5. He must get big economic numbers up quickly if he has any chance to win, and the immediate threat to people’s health and lives is of no concern to him apart from his personal “winning,” much as his efforts to remove health care from many people, and in particularly those with pre-existing conditions, or the political prisoners of Central America he has turned away, or the untold number of loyal career officials he has ruined in their careers to save his face,
6. Big Business, through the Koch Brothers, Bradleys and other allies through their arms FreedomWorks and their “Tea Party” initiative, have every incentive to push the economy open, even if many of the “little people” workers have to die, as they have in their mines and factories over the years,
7. They are willing to create a civil war with armed protesters storming the state capitols so they can keep their barber shops open, and even organize and bankroll it, as we have seen, as the same guys did with the Business Plot in 1933-34, and union massacres, etc.
8. They are willing to destroy the reputations of the majority of common-sense doctors and virus research and epidemiology experts, who have toiled away in the dark in conferences, writing peer-reviewed journal papers and long hours without sleep for decades, just so they could save many lives in this period of crisis, only to be rejected and held suspect by people with no such education, credentials or track record or work in the field in the public and media,
9. Conservatives, and in particular the Religious Right, now turn to doctors that say their main job is to provide quality health care at a high income to themselves only for the rich, or preoccupied with the well-being of a non-American nation (like Dr. Gold), or focused on fighting “astral sex” and Nephilim sex causing female gynecological problems (not to mention the main menace of the “Magic 8 Ball” to children), as her main colleague asserts – paid for with millions of dollars of hidden funds by people with another agenda.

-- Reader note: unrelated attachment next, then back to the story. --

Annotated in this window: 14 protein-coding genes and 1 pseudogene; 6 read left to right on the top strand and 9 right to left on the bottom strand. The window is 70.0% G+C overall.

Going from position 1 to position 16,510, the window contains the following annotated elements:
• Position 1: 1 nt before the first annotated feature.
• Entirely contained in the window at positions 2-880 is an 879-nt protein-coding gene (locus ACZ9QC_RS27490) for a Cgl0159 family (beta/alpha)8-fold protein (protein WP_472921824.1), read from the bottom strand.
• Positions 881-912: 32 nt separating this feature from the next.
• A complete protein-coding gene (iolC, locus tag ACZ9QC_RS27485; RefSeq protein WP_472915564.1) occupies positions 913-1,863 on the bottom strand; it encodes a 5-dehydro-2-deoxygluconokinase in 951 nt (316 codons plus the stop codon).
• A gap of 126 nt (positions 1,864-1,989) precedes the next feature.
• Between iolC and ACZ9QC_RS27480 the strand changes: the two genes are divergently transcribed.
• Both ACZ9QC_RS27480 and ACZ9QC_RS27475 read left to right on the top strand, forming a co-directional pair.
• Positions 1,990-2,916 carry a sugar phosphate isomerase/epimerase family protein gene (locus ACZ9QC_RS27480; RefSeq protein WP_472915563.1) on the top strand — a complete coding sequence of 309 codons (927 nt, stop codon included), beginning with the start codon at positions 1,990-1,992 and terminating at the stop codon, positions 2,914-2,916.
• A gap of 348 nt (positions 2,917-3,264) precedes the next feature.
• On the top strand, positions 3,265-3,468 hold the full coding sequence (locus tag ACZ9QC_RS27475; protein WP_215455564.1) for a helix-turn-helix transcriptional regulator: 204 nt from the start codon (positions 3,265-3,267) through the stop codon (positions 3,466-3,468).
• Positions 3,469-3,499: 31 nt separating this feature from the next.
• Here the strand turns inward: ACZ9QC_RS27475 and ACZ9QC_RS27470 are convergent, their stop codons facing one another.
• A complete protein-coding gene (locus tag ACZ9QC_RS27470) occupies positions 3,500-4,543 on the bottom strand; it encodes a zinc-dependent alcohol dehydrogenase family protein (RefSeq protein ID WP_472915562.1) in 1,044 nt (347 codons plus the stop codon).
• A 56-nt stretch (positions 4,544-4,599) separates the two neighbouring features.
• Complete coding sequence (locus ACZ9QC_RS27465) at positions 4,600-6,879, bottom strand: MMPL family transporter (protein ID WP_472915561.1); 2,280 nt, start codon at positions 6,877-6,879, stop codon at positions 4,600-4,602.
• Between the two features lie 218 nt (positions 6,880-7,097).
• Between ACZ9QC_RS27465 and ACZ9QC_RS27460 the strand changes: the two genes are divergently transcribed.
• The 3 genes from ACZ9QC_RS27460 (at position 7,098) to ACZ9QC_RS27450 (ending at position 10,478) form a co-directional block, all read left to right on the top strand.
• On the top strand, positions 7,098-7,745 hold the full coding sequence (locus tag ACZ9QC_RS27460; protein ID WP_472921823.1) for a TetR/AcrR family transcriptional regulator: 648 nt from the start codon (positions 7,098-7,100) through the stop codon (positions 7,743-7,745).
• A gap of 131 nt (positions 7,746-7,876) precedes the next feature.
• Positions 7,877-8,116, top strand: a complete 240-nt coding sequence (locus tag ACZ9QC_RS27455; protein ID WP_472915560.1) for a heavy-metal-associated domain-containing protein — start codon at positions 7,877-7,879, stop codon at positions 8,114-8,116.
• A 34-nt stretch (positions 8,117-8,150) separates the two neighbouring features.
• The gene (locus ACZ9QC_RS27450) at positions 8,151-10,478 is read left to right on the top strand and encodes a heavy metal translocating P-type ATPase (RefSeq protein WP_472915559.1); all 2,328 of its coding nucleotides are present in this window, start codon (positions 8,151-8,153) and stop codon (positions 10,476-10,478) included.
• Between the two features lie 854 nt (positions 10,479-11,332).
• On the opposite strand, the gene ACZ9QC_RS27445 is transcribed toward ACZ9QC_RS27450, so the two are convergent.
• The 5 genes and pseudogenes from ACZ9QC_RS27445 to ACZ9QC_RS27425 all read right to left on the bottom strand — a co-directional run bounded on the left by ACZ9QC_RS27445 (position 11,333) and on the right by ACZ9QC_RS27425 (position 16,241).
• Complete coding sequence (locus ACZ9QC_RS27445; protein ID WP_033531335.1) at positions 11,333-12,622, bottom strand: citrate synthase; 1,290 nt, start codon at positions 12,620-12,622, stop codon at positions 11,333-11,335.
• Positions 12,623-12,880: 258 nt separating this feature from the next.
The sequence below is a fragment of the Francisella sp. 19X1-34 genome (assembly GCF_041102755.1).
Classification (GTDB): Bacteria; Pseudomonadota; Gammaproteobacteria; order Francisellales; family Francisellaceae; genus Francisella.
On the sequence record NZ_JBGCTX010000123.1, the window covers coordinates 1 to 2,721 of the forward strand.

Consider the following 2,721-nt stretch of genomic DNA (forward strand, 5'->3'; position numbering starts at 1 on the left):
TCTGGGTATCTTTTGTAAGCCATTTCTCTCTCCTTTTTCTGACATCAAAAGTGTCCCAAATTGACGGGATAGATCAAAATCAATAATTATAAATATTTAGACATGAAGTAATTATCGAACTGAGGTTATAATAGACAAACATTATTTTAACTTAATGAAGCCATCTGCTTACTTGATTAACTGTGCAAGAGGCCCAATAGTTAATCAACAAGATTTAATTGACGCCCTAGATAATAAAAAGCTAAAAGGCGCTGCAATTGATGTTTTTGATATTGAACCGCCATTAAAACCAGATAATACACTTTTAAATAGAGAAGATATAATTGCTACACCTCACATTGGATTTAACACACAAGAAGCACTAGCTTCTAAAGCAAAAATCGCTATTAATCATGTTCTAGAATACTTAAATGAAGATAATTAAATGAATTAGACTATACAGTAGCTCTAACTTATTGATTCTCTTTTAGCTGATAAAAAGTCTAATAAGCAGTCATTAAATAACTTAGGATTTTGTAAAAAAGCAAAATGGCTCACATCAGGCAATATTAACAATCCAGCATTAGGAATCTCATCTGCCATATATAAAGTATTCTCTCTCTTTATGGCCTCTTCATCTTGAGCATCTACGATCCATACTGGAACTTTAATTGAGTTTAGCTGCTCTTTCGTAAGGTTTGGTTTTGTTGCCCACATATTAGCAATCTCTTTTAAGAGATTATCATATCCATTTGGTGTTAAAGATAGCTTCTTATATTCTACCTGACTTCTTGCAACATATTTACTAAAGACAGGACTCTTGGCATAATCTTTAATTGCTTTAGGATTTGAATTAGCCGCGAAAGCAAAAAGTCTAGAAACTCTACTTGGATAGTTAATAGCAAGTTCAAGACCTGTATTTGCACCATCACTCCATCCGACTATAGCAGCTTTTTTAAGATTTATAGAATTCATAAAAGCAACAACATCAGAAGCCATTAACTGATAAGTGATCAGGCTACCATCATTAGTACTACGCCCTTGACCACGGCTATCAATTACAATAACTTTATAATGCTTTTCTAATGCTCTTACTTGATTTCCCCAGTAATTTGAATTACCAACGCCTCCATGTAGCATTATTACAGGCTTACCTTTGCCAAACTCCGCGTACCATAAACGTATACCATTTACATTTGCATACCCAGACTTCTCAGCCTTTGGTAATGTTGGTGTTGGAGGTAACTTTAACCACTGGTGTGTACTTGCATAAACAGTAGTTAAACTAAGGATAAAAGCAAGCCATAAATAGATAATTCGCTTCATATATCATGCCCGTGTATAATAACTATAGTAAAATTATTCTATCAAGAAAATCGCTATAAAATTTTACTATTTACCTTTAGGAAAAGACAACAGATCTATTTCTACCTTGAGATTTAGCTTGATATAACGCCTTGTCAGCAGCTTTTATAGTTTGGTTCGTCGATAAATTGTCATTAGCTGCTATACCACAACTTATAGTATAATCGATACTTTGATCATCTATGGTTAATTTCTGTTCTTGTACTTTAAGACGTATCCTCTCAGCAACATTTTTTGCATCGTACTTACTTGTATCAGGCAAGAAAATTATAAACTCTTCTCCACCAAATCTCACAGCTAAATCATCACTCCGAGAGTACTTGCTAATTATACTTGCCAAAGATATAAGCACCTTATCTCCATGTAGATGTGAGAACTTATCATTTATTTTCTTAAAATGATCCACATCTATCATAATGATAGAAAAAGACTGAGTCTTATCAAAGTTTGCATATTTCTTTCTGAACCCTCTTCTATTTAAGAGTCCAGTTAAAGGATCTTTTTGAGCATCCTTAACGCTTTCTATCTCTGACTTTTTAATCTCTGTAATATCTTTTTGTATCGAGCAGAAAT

I know in my “olden days” of doing Future Quake, I had on a number of controversial purveyors of conspiracy theories, some of which I now see in hindsight as ridiculous or unsupported, or if I had questions or skepticism already about them, I liked to just hear them out. However, I always expected any defendant of any alternative theories to the establishment narrative on any subject to put up at least comparable evidence to that of the establishment line, or questions that could not be answered otherwise. Some alternative theories have history and newly-released and unclassified documents to bolster their cases, and dispense with the cover stories previously fed to the public, and I always want to remain open minded to new such discoveries as the years go by.
However, it appears to me that in recent years within the Religious Right circles of which I am around, everyone has gone “hard core” into “all conspiracies, all the time” (or just totally nuts), with negligible evidence to support any of it. All it takes is a Youtube video by a stranger, or a Facebook post or 4Chan or 8Chan forum post to convince everyone of the most outlandish and laughable theories, be they an underground peodophile ring under a Washington pizza parlor, or a mythical “Q-Anon” like John Bunyan, who people form into any legend or belief system they want to. I predict that in decades ahead and beyond, along with their full identification with Donald Trump, whatever few Religious Right evangelicals that will be left will be painfully embarrassed by being reminded of what they publicly said they believed in these days of lunacy and irrationality, while they had attacked those who have real competence and are here to help. Those who have gone full-bore hydroxychloroquine, without a doctor’s help to discreetly prevent someone from accidentally killing or harming themselves with it (as doctors had to do with Donald Trump), sadly will end up like many others who have died from taking it in an unapproved manner, not knowing what they are doing (about anything evidently). Of course, I have seen my fellow Christians rely on snake oil, nutritional substances and quack ideas for generations, while distrusting their local trained doctor, and the graves are full of them too. I’m not sure their “faith” will grant them any special privileges on the other side.